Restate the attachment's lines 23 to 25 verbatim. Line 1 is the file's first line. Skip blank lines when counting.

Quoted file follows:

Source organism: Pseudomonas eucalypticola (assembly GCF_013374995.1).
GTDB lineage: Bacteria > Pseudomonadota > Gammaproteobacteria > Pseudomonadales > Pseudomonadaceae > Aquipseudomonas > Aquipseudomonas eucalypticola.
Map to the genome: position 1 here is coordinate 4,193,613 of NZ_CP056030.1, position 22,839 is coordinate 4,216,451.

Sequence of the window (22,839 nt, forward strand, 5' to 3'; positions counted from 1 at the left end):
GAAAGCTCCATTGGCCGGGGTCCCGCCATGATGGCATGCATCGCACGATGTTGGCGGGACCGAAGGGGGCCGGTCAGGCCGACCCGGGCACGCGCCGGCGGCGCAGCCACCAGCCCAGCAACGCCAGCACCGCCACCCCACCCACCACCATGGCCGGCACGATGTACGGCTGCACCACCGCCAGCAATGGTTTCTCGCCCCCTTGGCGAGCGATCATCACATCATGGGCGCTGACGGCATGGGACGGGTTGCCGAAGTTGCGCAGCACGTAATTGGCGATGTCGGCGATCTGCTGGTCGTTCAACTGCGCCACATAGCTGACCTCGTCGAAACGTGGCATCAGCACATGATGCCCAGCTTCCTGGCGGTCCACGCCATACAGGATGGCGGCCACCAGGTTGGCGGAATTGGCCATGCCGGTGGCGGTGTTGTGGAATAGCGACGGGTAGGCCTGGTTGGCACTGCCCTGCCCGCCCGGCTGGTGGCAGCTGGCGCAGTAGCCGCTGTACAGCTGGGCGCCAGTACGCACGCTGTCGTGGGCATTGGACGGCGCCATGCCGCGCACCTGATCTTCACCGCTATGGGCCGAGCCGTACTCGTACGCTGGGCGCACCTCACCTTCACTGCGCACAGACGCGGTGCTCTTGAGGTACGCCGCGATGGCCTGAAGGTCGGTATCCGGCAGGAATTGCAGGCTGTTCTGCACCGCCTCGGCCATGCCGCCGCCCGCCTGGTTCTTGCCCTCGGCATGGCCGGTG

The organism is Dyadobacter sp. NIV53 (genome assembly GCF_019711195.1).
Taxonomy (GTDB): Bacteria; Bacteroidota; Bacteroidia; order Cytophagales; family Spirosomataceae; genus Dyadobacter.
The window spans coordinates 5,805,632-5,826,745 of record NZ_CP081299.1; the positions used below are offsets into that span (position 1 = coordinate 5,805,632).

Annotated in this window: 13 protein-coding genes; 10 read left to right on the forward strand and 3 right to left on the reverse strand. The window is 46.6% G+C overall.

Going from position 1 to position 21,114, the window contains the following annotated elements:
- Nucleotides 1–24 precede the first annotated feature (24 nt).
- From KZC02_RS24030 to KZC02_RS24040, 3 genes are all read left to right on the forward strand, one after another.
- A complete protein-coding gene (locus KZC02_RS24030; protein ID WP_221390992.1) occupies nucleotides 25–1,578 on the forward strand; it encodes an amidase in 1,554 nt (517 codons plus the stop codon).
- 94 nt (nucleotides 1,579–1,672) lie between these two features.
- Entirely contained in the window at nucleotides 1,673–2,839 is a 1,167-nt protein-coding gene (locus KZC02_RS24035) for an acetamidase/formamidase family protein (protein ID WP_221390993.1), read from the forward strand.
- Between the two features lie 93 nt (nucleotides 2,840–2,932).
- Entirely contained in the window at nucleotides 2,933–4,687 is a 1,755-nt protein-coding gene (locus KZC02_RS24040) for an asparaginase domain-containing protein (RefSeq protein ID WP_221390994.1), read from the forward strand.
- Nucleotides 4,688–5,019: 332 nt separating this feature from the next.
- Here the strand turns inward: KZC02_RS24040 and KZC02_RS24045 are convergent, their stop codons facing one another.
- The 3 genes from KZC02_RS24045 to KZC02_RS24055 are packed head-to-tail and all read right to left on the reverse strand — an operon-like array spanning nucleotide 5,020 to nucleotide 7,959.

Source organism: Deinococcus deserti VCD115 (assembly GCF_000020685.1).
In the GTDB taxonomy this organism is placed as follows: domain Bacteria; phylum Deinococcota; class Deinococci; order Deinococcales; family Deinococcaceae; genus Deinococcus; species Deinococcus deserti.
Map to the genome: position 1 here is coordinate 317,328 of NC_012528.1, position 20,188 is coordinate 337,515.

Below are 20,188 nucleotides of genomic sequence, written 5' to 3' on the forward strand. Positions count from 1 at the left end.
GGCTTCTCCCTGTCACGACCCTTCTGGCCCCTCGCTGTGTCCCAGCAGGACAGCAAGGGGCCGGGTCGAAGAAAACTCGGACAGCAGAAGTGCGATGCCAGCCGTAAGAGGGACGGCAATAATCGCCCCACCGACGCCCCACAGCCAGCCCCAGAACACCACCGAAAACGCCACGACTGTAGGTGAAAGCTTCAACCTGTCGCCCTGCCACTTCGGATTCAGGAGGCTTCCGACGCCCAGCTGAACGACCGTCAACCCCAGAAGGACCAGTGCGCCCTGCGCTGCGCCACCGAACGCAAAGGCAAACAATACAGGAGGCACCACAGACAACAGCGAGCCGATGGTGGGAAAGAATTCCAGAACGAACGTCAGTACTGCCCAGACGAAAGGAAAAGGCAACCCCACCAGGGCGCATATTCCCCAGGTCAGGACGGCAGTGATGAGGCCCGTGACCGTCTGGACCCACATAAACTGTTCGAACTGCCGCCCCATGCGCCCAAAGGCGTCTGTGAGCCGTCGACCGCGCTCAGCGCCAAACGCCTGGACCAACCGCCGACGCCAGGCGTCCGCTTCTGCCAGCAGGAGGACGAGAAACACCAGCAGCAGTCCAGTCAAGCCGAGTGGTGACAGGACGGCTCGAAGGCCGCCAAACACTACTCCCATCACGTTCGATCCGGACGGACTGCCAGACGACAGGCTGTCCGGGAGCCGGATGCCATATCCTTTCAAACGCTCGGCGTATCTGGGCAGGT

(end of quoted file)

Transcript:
Map to the genome: position 1 here is coordinate 317,328 of NC_012528.1, position 20,188 is coordinate 337,515.

Below are 20,188 nucleotides of genomic sequence, written 5' to 3' on the forward strand. Positions count from 1 at the left end.
GGCTTCTCCCTGTCACGACCCTTCTGGCCCCTCGCTGTGTCCCAGCAGGACAGCAAGGGGCCGGGTCGAAGAAAACTCGGACAGCAGAAGTGCGATGCCAGCCGTAAGAGGGACGGCAATAATCGCCCCACCGACGCCCCACAGCCAGCCCCAGAACACCACCGAAAACGCCACGACTGTAGGTGAAAGCTTCAACCTGTCGCCCTGCCACTTCGGATTCAGGAGGCTTCCGACGCCCAGCTGAACGACCGTCAACCCCAGAAGGACCAGTGCGCCCTGCGCTGCGCCACCGAACGCAAAGGCAAACAATACAGGAGGCACCACAGACAACAGCGAGCCGATGGTGGGAAAGAATTCCAGAACGAACGTCAGTACTGCCCAGACGAAAGGAAAAGGCAACCCCACCAGGGCGCATATTCCCCAGGTCAGGACGGCAGTGATGAGGCCCGTGACCGTCTGGACCCACATAAACTGTTCGAACTGCCGCCCCATGCGCCCAAAGGCGTCTGTGAGCCGTCGACCGCGCTCAGCGCCAAACGCCTGGACCAACCGCCGACGCCAGGCGTCCGCTTCTGCCAGCAGGAGGACGAGAAACACCAGCAGCAGTCCAGTCAAGCCGAGTGGTGACAGGACGGCTCGAAGGCCGCCAAACACTACTCCCATCACGTTCGATCCGGACGGACTGCCAGACGACAGGCTGTCCGGGAGCCGGATGCCATATCCTTTCAAACGCTCGGCGTATCTGGGCAGGT